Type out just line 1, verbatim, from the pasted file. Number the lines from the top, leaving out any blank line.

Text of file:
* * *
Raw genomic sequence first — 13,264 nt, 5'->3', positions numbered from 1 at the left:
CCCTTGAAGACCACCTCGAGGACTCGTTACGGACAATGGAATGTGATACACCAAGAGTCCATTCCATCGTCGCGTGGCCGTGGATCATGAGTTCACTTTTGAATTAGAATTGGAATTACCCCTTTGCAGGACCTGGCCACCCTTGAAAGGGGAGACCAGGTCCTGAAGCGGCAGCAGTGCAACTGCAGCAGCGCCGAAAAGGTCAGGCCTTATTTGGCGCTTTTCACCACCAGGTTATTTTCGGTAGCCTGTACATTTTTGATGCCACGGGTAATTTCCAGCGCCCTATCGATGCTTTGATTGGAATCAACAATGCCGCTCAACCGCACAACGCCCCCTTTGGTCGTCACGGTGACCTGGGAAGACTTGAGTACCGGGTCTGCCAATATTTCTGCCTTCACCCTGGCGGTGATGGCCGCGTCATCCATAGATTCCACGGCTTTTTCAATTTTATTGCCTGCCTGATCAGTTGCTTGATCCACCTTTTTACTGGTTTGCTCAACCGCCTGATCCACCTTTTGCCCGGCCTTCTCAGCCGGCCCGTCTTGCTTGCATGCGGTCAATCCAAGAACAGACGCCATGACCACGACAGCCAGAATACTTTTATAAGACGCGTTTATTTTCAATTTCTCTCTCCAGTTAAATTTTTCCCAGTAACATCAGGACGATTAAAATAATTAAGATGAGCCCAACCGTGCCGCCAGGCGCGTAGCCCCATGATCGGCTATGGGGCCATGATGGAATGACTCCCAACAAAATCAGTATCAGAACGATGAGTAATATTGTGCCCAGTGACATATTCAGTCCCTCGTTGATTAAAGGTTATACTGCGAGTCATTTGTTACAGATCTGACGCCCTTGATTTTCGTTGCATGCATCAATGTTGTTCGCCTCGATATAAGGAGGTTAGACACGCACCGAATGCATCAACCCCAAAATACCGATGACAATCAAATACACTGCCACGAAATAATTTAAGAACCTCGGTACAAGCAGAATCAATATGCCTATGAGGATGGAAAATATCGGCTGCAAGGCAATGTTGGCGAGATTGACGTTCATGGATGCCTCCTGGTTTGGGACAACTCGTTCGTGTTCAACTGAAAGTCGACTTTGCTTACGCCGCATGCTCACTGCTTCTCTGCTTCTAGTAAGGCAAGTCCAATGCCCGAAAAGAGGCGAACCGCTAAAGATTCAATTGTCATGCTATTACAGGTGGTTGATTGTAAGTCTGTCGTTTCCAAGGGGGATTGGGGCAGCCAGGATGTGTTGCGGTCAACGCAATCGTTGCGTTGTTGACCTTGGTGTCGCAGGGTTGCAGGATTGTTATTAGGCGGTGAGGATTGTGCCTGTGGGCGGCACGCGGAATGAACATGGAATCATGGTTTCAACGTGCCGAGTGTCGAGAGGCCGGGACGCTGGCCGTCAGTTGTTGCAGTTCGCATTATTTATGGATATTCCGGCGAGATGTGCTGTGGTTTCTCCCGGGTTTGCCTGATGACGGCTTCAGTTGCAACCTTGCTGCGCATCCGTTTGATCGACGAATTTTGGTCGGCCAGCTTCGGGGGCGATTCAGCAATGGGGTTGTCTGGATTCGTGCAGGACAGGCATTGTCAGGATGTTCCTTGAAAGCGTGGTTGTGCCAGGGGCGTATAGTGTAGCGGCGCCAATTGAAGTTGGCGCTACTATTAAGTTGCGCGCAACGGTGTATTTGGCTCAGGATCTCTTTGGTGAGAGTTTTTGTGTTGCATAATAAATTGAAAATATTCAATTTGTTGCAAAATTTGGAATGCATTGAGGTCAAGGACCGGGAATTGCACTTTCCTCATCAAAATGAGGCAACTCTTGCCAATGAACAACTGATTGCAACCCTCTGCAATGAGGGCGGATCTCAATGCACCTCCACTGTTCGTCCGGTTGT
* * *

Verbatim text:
Raw genomic sequence first — 13,264 nt, 5'->3', positions numbered from 1 at the left: